The workshop Red Roots/Green Lands invites participants to reflect on the historical and cultural roots of Brazil through the symbol of the pau-brasil (brazilwood) tree. This tree gave the country its name and is inextricably linked to its colonial history. Anabundant resource when Portuguese colonizers arrived in the 16th century, brazilwood was rapidly and intensely exploited by the Portuguese – through the labour of indigenous and African slaves – in order to extract red dye used by the European textile industry.
For the duration for the workshop, the DHC/ART Education room will be transformed into a vast installation with a large tubular structure composed of various found and recycled materials. Lines of wires and thread will extend from its peak, connecting the structure to canvases that cover the walls of the room. These lines evoke branches, but also materialize the various networks and connections omnipresent in our everyday lives, and which are represented and critiqued in the exhibition IMAGINE BRAZIL.
During the workshop, participants are invited to cut fragments of the materials attached to the structure and to select various found objects suspended from the network of lines. They then create a collective landscape-collage using the 2D and 3D elements they have collected. Through this gesture, participants are symbolically confronted by the exploitation of human and natural resources, but are also given the opportunity to propose alternate gestures of reapproprating and recycling objects that would otherwise be disposed of. Inspired by participants’ experience of the exhibition IMAGINE BRAZIL, the landscape-collage allows us to collectively imagine the Brazilian territory from our own perspectives. (https://fondation-phi.org/blog/2015/11/12/workshop-red-rootsgreen-lands/)
Uncover is a participative installation that invites visitors of the Museum of London to create art with clothes. Either by leaving their garments cut and extended on the wall as a textile installation, or by tracing their silhouettes on the walls, participants’ individualities became part of a collective experience.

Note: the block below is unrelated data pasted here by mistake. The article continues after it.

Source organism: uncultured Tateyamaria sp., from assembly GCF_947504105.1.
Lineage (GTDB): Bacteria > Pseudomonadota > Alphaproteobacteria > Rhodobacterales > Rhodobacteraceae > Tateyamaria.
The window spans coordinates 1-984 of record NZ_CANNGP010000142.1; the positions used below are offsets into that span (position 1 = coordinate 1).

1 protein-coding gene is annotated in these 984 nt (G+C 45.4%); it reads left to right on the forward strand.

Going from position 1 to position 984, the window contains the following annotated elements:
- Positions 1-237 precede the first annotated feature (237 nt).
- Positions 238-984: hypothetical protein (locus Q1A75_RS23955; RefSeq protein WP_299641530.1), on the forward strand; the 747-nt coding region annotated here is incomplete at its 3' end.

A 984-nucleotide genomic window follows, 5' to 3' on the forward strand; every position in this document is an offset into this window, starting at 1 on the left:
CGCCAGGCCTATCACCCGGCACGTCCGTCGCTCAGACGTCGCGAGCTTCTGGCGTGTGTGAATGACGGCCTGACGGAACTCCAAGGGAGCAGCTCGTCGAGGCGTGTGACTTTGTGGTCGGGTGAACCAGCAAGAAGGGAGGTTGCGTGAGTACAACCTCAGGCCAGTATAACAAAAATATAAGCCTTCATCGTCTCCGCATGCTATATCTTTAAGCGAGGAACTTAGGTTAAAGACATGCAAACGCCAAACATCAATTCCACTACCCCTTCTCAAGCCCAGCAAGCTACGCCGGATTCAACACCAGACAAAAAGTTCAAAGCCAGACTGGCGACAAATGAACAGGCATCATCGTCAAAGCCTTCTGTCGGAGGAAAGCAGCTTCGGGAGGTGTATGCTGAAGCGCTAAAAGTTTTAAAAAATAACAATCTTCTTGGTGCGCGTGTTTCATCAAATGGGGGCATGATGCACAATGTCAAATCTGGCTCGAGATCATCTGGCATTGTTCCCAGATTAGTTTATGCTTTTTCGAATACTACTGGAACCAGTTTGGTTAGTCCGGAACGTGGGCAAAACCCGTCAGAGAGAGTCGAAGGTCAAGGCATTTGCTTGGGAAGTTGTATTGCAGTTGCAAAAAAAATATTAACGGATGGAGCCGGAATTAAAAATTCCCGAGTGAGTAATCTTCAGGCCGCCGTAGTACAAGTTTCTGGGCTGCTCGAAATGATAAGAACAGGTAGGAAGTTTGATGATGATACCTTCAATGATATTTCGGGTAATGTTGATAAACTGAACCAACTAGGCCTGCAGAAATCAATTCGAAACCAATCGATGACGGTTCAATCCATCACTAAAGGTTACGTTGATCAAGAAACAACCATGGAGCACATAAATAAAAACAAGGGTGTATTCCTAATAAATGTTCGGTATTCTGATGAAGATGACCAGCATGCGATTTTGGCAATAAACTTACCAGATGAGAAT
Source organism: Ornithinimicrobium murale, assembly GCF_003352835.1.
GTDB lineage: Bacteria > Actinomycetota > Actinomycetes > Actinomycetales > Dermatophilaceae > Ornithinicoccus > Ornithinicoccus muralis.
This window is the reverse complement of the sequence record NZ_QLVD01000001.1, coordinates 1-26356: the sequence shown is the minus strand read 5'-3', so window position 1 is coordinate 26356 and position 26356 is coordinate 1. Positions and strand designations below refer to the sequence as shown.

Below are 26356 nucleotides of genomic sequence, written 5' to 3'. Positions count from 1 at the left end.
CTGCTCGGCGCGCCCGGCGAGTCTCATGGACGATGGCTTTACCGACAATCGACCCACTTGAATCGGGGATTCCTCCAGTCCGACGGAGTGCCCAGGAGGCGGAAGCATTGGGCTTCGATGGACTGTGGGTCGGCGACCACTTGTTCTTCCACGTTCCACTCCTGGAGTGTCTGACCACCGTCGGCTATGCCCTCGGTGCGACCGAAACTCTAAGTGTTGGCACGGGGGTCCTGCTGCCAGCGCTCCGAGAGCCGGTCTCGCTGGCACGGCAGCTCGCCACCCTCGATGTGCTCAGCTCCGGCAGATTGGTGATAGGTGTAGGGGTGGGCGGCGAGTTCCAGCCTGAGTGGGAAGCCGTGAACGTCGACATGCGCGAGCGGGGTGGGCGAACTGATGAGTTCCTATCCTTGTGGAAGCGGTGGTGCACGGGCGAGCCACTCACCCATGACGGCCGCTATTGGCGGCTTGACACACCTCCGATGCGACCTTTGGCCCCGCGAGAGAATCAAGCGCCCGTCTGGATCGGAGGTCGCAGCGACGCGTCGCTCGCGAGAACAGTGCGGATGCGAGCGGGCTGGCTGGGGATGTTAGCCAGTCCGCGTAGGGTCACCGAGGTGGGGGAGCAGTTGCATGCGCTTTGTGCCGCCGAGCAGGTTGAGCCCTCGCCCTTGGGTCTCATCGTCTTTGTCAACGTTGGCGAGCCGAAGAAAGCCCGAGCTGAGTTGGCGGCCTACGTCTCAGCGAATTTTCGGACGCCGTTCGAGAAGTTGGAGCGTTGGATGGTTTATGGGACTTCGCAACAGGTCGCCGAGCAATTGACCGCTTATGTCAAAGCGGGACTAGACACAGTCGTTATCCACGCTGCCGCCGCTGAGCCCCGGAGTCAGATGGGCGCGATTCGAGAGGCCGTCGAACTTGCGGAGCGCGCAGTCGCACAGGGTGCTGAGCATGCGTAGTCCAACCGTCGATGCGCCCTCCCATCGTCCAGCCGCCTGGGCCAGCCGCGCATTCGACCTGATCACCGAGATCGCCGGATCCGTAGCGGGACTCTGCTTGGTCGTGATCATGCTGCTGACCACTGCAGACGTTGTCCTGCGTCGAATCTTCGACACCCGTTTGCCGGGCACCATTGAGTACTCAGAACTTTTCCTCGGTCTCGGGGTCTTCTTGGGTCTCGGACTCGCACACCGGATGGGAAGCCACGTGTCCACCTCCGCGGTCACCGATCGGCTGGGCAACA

2015, Articule, Montreal, Quebec, Canada
Sewing pins, metal, wood and black ribbon
Pinned Down (or how to keep hiding thousands of needles in a haystack) is a participative piece made of 100,000 pins. It represents the number of people who have been killed and disappeared in Mexico over the last decade in the name of the so-called "Drug War," highlighting the recent massacre of the 43 students from the Ayotzinapa Rural Teacher's College. This stack intends to materialize a number so big that endsup dehumanizing death, catalyzing a reflection on the many complex forms of violence unfolding in Mexico while linking personal decisions to social issues.
Refusing Silence. Articule Presents Pinned Down by Maria Ezcurra: http://thelinknewspaper.ca/refusing-silence
Taking Action to Commit to Memory: (Another) Day of the Dead, by Megan Mericle : http://www.articule.org
Fur coats (from different animals), cut and extended on the wall
Made in China
The possibility of everything, ScotiaBank Nuit Blanche, Toronto, Canada
Curator: Dominique Fontaine
The installation is composed ofclothes labeled “Made in China,” donated by the community and set in aChinatown alleyway. This collaborative piece functions as a façade filling anempty space between two buildings, creating in this way not only a commercial, but also a physical and a symbolic connection among cultures and individuals.
Canadian Art(2014). 6 Picks for Toronto’s Nuit Blanche
TorontoLife (2014). Comment faire unesculpture de trois étages en vêtements, pour Nuit Blanche ?
Series of Actions
Hair by hair
Action performed with the collaboration of Pedro Orozco
Performance. Made with the collaboration of Stefanie Buxton
2014, Performed with the collaboration of Daniela Valdovinos, Danielle Maither, Denisse Horcasitas, Jennifer Wicks, Jessie Hart, Lee Lapaix, Leigh Cline, María Natividad Vega, Nati Valdovinos and Petra Hoss. Art Souterrain: Eaton Center (March 16) Place Des Arts (March 8) Place Bonaventure (March 1) Montreal, Quebec, Canada,
Installation made with 500 gloves found in the streets and public spaces of Montreal for 3 consecutive winters, hanged like a flag outside of the Maison de la culture de Notre-Dame-de-Grâce